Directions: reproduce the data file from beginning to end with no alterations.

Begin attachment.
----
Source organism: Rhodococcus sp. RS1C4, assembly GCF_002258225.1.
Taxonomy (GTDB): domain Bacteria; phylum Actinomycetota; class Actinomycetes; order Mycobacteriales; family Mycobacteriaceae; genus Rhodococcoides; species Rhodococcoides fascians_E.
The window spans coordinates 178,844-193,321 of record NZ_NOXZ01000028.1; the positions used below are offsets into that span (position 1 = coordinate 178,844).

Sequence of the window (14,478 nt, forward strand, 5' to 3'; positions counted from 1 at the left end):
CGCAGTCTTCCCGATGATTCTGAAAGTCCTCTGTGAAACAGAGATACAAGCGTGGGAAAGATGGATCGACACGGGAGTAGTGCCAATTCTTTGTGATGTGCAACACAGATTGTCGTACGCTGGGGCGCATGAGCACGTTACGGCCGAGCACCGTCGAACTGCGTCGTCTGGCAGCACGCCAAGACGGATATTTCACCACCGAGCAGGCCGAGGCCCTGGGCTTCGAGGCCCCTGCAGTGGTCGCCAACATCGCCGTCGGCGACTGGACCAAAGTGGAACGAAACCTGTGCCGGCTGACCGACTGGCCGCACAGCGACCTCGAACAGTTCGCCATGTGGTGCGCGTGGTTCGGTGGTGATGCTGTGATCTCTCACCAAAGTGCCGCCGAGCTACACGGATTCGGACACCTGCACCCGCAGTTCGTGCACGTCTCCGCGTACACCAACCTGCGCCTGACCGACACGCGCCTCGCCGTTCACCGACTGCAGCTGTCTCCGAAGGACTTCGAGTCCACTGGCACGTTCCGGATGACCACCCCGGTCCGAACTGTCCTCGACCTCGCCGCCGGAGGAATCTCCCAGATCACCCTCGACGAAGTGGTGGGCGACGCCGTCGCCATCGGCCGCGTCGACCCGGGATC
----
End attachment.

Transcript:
Source organism: Rhodococcus sp. RS1C4, assembly GCF_002258225.1.
Taxonomy (GTDB): domain Bacteria; phylum Actinomycetota; class Actinomycetes; order Mycobacteriales; family Mycobacteriaceae; genus Rhodococcoides; species Rhodococcoides fascians_E.
The window spans coordinates 178,844-193,321 of record NZ_NOXZ01000028.1; the positions used below are offsets into that span (position 1 = coordinate 178,844).

Sequence of the window (14,478 nt, forward strand, 5' to 3'; positions counted from 1 at the left end):
CGCAGTCTTCCCGATGATTCTGAAAGTCCTCTGTGAAACAGAGATACAAGCGTGGGAAAGATGGATCGACACGGGAGTAGTGCCAATTCTTTGTGATGTGCAACACAGATTGTCGTACGCTGGGGCGCATGAGCACGTTACGGCCGAGCACCGTCGAACTGCGTCGTCTGGCAGCACGCCAAGACGGATATTTCACCACCGAGCAGGCCGAGGCCCTGGGCTTCGAGGCCCCTGCAGTGGTCGCCAACATCGCCGTCGGCGACTGGACCAAAGTGGAACGAAACCTGTGCCGGCTGACCGACTGGCCGCACAGCGACCTCGAACAGTTCGCCATGTGGTGCGCGTGGTTCGGTGGTGATGCTGTGATCTCTCACCAAAGTGCCGCCGAGCTACACGGATTCGGACACCTGCACCCGCAGTTCGTGCACGTCTCCGCGTACACCAACCTGCGCCTGACCGACACGCGCCTCGCCGTTCACCGACTGCAGCTGTCTCCGAAGGACTTCGAGTCCACTGGCACGTTCCGGATGACCACCCCGGTCCGAACTGTCCTCGACCTCGCCGCCGGAGGAATCTCCCAGATCACCCTCGACGAAGTGGTGGGCGACGCCGTCGCCATCGGCCGCGTCGACCCGGGATC